Later, I went to an Urgent Care to check to make sure I didn’t hurt my back again. After a few questions, they told me to go to the emergency room to check for a concussion. On my way to the E.R., I got lost. The area I was in was extremely familiar to me, so getting lost was a little traumatic.
Long story short, I had a concussion for the holidays that year. It was a great time for music and bright lights.
Everything we were dealing with every day would be worth it if I felt like we were making a difference. Like we were helping kids and getting them help if we couldn’t help them ourselves. This was impossible with the little support we got from our administration.
After my concussion, I went back to school for a few days. I couldn’t remember basic daily routines. I couldn’t use my computer for longer than ten minutes at a time. I couldn’t handle loud noises–and with kids, there are ALWAYS loud noises. The worst part was being afraid I couldn’t help keep people safe if we had another situation.
I talked to my administration about what happened and was pulled into a meeting with two of my bosses. With little effort, they made me feel like my getting hurt was my fault. That I had made a mistake somewhere. Meanwhile, I had spent months trying to convince them that this particular student needed more help than I could give him. I ended up taking FMLA for a couple of weeks to try and heal before going back.
Ending the Year
It took four months of being physically attacked almost daily for me to collect what my administration would consider “enough data” to move this student to a new placement where he could get help.
Just after that situation calmed down, I had another student start acting out in his place. It was almost as if he needed help but wasn’t getting it because our attention was focused on a more difficult situation. Like I had been telling my bosses for months. We had other situations that we were dealing with too–students eloping out of the building, students destroying classrooms, other staff members getting injured. Because we were stretched so thin, we couldn’t help all of the kids the way we should have.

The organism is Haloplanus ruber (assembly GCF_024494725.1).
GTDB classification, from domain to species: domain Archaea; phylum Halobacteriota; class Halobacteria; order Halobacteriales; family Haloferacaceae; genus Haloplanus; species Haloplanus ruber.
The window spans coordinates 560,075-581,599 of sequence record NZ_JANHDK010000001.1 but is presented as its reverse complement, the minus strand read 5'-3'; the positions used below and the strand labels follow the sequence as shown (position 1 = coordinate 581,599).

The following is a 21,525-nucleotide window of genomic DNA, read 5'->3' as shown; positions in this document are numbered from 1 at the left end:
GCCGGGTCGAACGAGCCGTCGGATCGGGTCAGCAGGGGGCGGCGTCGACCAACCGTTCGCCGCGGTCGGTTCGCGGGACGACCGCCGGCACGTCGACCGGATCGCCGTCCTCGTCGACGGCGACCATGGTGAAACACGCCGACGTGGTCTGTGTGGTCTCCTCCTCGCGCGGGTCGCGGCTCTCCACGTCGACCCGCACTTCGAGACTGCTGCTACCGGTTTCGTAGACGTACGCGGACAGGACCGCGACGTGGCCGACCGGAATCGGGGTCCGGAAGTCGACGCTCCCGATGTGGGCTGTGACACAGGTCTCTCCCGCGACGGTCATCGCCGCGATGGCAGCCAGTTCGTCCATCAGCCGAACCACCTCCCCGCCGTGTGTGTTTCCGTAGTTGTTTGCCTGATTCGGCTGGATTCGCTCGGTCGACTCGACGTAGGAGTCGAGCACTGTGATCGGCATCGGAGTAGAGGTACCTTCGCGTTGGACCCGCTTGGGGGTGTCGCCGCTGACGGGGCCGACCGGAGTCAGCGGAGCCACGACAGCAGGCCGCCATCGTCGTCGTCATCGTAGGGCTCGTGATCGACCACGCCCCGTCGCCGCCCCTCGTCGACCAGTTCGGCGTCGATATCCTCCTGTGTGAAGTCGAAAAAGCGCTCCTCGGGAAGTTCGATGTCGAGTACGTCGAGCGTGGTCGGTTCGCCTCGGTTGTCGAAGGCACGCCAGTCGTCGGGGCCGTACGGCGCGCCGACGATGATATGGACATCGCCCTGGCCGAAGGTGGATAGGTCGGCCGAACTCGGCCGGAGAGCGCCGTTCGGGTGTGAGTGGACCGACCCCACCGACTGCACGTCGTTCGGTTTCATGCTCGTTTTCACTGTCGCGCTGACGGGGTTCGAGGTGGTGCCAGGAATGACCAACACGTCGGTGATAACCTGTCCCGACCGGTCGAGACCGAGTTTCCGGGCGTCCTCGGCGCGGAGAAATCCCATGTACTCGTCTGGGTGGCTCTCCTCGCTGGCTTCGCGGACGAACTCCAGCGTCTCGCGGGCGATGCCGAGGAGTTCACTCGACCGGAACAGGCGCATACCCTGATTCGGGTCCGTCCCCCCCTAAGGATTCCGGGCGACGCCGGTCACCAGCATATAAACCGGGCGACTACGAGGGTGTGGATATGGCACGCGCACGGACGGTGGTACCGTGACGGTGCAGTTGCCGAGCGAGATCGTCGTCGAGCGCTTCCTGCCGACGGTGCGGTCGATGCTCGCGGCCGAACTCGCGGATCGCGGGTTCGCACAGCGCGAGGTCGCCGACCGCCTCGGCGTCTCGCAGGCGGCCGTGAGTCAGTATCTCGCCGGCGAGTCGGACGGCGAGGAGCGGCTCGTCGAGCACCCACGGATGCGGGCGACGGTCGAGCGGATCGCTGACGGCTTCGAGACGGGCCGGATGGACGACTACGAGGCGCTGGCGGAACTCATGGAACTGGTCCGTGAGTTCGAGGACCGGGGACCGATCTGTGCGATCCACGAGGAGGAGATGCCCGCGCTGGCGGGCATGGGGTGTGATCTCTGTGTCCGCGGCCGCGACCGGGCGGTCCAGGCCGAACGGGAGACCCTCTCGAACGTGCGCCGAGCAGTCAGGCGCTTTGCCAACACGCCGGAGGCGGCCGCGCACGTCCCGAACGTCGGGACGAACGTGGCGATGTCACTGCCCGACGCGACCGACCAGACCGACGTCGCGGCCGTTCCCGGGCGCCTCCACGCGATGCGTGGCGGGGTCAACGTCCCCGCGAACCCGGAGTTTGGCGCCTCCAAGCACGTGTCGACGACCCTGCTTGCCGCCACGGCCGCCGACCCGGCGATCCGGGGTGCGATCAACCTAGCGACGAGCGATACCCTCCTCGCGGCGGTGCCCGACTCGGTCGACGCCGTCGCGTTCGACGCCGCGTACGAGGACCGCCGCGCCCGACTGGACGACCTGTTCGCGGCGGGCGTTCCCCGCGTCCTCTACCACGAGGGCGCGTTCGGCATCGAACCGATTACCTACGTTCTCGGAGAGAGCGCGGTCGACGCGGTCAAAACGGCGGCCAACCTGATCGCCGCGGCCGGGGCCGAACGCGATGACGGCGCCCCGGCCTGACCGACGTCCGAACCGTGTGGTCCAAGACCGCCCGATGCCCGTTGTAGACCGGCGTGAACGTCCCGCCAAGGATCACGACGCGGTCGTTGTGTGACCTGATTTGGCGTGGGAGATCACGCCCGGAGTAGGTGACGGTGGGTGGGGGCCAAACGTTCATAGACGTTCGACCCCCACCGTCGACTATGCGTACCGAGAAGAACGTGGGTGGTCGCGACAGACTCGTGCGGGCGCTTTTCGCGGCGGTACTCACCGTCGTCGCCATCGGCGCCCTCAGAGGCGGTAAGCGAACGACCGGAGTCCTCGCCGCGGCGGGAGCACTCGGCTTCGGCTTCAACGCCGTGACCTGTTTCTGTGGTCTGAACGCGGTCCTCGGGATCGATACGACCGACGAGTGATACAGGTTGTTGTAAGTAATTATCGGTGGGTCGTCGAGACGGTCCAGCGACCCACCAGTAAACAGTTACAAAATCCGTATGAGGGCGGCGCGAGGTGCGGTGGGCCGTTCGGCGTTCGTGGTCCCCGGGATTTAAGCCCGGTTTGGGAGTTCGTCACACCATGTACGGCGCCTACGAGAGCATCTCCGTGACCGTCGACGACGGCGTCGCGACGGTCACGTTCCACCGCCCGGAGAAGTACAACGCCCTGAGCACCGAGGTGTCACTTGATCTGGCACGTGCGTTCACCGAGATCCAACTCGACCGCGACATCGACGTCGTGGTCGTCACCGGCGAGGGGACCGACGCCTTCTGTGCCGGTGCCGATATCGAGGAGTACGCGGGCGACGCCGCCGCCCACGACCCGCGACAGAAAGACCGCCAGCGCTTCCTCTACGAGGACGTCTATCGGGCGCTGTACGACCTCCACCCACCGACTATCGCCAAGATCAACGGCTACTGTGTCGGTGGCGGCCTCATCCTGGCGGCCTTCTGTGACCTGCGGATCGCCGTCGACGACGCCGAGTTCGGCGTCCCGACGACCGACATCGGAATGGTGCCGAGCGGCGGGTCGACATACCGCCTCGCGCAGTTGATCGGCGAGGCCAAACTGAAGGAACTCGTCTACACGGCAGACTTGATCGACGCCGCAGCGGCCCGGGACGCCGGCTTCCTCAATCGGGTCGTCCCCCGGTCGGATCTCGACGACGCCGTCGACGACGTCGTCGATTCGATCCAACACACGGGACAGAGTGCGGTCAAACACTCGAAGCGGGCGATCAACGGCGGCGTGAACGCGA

When everything shut down in March, I was almost relieved. I could stop being physically hurt for a little bit and allow my body to heal. I said this before, but COVID shutting down the schools last year was my saving grace.
I’m skipping past a lot of what I dealt with last year because it’s pretty unbelievable. If I wrote about what the day-to-day looked like, you would think I wrote you a fictional story. I mainly want to remember the reasons why I decided to leave.
Before Christmas break, I started talking to educators in the district about how to get hired, so I didn’t have to work for this third party company anymore. I started the application process in January. Just as interviews were supposed to start, everything shut down due to COVID.
It was a long road to get from my teaching position last year to where I am today. I am currently a second-grade virtual teacher for this year, and I am significantly happier than I was last year–even though teaching from home sucks.
The other annoying part of all of the changes is that I have to interview again this year to find out which building I will be teaching in next year. Fingers crossed, I can find something that I can be excited about. At this point, I would love to teach like “normal” next year. Whatever “normal” might look like.
I’ll write an update as things start to unfold. Until then, happy learning!